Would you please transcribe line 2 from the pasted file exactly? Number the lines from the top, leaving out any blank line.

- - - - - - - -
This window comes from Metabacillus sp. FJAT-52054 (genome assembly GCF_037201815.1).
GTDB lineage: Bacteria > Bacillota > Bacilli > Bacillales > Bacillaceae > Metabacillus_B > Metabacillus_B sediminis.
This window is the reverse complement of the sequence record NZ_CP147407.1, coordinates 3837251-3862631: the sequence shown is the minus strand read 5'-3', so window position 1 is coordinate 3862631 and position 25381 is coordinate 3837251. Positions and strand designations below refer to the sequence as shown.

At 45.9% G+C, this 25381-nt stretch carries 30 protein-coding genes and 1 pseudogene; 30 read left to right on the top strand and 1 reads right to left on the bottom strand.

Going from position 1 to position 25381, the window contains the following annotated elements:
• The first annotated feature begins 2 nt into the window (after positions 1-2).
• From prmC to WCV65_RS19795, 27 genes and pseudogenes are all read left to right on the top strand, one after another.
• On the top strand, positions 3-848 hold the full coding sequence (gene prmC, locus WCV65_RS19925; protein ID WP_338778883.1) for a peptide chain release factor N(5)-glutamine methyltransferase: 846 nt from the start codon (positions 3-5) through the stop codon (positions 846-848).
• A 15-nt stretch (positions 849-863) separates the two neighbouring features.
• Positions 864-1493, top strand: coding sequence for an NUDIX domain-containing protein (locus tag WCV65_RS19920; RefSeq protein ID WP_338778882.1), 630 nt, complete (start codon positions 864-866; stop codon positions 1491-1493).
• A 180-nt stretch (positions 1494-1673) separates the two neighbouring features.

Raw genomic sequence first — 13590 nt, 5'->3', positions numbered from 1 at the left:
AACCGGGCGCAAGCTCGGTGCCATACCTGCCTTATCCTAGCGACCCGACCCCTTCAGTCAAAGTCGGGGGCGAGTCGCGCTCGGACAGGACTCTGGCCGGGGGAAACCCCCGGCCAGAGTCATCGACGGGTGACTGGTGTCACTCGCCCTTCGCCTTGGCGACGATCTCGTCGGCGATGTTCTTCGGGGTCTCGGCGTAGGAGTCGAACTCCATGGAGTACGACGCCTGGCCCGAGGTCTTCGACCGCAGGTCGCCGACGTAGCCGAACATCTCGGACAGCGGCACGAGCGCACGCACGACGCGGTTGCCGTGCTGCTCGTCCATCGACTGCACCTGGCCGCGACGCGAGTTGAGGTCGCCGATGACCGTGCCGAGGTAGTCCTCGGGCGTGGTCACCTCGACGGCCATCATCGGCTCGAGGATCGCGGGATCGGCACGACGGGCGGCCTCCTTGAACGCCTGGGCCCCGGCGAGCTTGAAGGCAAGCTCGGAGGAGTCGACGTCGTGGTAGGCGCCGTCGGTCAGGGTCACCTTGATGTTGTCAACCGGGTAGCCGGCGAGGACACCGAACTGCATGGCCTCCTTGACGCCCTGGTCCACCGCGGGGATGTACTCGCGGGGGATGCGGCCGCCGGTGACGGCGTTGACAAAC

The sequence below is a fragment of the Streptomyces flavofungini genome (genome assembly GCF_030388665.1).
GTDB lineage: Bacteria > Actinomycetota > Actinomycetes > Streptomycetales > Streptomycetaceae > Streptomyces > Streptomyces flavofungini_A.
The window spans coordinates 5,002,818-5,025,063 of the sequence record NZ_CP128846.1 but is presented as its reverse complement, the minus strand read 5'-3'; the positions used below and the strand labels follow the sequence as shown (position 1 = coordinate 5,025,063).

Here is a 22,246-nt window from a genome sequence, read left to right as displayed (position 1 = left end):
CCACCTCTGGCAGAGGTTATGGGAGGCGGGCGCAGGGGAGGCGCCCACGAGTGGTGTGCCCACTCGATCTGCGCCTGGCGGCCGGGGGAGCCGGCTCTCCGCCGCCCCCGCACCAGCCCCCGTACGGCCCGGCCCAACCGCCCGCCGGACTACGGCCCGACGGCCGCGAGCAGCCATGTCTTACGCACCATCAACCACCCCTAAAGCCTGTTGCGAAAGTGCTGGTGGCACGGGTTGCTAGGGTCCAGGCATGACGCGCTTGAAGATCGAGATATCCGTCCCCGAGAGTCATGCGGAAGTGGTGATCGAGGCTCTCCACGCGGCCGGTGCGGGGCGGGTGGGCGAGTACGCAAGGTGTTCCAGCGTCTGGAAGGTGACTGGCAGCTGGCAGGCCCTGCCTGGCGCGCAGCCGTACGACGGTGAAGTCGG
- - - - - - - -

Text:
GTDB lineage: Bacteria > Bacillota > Bacilli > Bacillales > Bacillaceae > Metabacillus_B > Metabacillus_B sediminis.